Review of Economics of the Household

, Volume 14, Issue 1, pp 155–183 | Cite as

Delegating home care for the elderly to external caregivers? An empirical study on Italian data

  • Matteo Lippi Bruni
  • Cristina Ugolini


We study care arrangement decisions in Italy, where families are increasingly delegating the role of primary caregiver to external (paid) people also for the provision of home care. We consider a sample of households with a dependent elderly person cared for either at home or in a residential home, extracted from a survey representative of the population of Italy’s Emilia-Romagna region. We investigate the determinants of a household’s decision to opt for one of the following three alternatives: the institutionalisation of elderly family members, informal home care, or paid home care. We estimate two model specifications, based on a simultaneous and a sequential decision process respectively, the results of which are fairly consistent. Disability related variables, rather than family characteristics, emerge as the main determinants of institutionalisation. On the other hand, household characteristics and socio-economic variables are more influential when it comes to choosing between informal and formal home care provisions.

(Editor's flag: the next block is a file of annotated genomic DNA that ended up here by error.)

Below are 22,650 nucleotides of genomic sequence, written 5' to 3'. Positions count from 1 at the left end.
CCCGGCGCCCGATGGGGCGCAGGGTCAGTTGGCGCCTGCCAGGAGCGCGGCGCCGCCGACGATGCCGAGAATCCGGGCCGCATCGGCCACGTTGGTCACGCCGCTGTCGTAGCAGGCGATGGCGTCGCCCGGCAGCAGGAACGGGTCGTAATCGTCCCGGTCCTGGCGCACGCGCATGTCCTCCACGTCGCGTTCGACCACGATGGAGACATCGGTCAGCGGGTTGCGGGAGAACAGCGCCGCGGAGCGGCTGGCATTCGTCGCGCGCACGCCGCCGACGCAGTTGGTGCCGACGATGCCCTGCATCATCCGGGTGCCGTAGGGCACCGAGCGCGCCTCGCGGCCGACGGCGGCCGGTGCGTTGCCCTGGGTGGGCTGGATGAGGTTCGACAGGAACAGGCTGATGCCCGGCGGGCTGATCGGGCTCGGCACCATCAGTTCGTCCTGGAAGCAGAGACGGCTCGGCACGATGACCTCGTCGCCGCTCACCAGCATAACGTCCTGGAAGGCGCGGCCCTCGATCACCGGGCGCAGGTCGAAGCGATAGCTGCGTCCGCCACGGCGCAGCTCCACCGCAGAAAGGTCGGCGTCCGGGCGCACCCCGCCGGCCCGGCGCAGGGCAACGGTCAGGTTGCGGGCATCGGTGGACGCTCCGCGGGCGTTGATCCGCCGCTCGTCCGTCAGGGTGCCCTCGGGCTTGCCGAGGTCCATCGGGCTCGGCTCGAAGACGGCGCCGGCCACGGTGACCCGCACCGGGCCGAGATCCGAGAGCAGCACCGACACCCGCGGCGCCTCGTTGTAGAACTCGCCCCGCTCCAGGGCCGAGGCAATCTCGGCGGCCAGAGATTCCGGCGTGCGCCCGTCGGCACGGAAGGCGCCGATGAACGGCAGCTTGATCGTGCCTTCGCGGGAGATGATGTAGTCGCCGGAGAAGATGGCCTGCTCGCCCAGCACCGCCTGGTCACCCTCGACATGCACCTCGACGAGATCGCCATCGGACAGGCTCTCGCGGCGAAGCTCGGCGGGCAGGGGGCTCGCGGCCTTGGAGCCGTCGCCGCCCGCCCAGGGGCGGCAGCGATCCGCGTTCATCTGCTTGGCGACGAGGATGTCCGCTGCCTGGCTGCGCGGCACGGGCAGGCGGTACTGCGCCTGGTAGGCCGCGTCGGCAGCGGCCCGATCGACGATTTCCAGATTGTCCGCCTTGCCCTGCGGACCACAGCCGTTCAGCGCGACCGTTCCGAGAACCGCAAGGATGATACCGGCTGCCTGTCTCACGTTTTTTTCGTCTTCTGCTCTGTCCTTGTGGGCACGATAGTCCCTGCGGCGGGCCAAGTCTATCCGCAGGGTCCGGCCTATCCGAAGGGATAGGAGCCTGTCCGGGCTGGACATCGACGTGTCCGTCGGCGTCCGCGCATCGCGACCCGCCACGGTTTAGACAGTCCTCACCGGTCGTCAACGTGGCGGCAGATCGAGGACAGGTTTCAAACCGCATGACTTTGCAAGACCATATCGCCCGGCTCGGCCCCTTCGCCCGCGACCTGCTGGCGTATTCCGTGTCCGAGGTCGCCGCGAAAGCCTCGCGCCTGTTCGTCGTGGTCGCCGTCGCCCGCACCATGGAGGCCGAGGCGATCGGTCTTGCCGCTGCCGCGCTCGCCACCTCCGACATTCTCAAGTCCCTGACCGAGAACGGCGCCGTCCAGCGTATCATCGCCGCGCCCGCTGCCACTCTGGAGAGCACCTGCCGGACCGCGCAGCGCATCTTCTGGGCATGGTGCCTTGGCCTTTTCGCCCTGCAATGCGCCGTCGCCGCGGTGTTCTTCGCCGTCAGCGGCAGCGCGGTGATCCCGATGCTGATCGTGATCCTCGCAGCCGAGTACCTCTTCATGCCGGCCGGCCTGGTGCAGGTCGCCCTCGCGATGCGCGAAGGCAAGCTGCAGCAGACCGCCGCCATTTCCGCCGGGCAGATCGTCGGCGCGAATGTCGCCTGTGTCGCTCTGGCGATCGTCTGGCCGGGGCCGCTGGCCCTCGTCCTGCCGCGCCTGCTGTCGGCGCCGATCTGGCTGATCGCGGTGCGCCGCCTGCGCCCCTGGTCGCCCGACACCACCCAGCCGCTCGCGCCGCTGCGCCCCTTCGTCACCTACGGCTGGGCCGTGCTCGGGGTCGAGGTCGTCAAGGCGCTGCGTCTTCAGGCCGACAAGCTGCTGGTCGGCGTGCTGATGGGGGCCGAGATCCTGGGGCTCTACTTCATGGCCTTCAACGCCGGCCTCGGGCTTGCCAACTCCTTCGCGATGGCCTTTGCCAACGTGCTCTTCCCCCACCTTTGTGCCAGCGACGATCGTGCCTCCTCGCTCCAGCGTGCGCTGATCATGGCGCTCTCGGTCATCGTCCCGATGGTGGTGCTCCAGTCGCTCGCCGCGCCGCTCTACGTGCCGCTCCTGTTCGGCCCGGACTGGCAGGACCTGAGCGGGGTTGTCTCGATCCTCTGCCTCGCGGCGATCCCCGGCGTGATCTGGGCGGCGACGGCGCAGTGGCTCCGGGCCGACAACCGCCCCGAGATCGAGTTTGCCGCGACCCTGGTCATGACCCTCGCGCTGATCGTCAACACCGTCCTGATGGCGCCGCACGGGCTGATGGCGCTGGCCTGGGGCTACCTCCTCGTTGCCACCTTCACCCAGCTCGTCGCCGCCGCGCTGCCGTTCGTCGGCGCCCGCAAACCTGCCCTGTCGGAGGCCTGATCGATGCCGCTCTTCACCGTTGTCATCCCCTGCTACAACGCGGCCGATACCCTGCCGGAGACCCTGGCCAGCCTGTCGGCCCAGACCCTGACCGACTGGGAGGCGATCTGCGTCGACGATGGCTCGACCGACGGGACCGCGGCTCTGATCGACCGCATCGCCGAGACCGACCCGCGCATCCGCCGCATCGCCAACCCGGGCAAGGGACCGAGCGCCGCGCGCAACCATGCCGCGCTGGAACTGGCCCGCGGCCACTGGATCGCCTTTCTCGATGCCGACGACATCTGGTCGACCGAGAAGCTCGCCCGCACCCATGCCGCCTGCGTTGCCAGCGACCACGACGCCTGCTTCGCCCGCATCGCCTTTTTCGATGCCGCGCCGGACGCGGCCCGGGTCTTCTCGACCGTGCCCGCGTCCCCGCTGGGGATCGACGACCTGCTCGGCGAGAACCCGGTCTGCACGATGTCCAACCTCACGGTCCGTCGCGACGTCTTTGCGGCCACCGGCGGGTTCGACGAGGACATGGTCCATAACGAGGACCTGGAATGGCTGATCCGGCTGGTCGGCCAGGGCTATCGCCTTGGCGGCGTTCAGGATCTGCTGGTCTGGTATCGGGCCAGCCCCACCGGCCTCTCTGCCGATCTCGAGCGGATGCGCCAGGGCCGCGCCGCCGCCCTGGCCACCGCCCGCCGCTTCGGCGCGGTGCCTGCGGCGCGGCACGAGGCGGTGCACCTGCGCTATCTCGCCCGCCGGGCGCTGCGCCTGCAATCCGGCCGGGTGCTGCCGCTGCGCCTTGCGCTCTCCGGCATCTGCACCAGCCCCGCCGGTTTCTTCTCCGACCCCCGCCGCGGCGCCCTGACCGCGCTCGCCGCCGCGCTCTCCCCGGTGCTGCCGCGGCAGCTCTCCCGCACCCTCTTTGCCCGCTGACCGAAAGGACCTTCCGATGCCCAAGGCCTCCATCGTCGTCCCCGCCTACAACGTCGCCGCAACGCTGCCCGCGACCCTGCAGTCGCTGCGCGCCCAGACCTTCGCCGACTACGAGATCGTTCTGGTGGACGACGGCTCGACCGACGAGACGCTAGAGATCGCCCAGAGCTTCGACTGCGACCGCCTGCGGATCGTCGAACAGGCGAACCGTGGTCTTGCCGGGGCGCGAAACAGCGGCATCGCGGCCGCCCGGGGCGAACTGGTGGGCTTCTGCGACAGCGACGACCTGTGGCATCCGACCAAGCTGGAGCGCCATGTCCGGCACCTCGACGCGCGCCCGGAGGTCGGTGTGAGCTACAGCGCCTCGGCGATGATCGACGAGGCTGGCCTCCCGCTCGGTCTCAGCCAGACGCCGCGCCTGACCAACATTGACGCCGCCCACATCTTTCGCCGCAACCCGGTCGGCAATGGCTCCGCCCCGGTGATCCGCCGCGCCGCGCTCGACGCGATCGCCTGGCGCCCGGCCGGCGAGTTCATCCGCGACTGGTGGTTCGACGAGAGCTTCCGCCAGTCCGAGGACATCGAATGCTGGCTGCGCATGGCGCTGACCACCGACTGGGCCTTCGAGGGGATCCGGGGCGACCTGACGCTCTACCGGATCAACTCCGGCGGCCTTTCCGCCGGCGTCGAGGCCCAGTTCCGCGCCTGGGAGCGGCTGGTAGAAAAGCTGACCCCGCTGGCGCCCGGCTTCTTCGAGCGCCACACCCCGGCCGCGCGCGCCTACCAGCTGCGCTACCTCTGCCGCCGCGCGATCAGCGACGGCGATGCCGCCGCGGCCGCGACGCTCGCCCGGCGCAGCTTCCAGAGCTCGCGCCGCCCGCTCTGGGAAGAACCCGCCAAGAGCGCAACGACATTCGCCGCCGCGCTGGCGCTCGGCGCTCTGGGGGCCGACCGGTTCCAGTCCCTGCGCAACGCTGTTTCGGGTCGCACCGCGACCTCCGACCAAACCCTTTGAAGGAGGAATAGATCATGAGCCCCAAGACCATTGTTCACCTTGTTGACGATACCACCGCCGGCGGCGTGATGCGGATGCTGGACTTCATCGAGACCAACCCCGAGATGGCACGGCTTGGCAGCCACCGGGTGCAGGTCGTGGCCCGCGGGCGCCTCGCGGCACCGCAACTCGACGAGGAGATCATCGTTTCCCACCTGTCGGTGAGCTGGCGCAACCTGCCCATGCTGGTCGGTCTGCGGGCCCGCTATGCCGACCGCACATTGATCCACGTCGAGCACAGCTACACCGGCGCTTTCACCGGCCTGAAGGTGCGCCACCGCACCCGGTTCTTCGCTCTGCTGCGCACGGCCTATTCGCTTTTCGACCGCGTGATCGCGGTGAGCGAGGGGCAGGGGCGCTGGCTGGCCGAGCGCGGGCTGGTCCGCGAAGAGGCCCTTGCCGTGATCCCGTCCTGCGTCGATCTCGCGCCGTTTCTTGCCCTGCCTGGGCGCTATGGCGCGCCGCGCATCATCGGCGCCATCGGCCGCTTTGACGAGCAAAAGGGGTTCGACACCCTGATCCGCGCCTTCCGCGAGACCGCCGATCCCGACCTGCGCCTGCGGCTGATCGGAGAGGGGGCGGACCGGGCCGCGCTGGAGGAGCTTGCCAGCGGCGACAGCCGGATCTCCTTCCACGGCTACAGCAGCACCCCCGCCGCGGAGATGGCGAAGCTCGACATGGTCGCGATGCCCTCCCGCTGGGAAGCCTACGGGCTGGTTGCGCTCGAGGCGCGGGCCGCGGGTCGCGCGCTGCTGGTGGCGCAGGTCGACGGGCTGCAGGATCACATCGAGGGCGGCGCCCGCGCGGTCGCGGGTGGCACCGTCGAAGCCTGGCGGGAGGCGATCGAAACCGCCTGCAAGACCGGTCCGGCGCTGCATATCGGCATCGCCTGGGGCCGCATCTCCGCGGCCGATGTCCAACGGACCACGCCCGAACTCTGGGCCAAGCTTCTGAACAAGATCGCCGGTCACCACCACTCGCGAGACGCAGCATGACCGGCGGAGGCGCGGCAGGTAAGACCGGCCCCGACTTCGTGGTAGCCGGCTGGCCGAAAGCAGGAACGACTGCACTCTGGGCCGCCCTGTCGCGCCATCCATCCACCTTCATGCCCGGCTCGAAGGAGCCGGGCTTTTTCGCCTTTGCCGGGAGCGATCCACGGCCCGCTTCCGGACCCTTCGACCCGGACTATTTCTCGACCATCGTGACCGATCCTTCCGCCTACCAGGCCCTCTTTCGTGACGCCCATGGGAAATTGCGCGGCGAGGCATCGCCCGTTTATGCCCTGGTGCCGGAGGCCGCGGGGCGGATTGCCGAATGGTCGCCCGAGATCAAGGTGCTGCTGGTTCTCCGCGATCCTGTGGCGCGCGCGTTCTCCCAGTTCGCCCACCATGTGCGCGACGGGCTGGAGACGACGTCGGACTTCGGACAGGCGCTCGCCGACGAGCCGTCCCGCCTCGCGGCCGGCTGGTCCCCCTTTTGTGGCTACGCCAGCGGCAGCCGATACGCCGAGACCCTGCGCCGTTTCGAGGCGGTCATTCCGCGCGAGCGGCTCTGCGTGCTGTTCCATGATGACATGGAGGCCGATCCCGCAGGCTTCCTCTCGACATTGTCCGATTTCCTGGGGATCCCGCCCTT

Long-term care Elderly living arrangements Informal care Household choice Health economics 

JEL Classification

C21 D13 I18 



The authors are grateful to participants to iHEA World Congress, the Conference on Long Term Care held at ZEW (Mannheim), the International Conference on Evidence-based Policy in Long-Term Care (ILPN 2012) held at the London School of Economics and the SIEP conference held at the University of Pavia for useful suggestions. We thank Irene Mammi and Rossella Verzulli for comments on a previous version of the paper.


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Copyright information

© Springer Science+Business Media New York 2014

Authors and Affiliations

  1. 1.Department of EconomicsUniversity of BolognaBolognaItaly

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